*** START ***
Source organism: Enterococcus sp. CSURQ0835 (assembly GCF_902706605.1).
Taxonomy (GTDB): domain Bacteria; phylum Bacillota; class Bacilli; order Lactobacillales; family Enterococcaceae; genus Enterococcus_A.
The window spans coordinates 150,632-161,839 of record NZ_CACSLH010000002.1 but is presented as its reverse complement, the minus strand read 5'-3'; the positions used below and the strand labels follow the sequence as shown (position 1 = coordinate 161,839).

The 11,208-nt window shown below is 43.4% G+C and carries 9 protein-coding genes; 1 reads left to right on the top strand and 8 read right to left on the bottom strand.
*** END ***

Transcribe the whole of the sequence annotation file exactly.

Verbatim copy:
Source organism: Enterococcus sp. CSURQ0835 (assembly GCF_902706605.1).
Taxonomy (GTDB): domain Bacteria; phylum Bacillota; class Bacilli; order Lactobacillales; family Enterococcaceae; genus Enterococcus_A.
The window spans coordinates 150,632-161,839 of record NZ_CACSLH010000002.1 but is presented as its reverse complement, the minus strand read 5'-3'; the positions used below and the strand labels follow the sequence as shown (position 1 = coordinate 161,839).

The 11,208-nt window shown below is 43.4% G+C and carries 9 protein-coding genes; 1 reads left to right on the top strand and 8 read right to left on the bottom strand.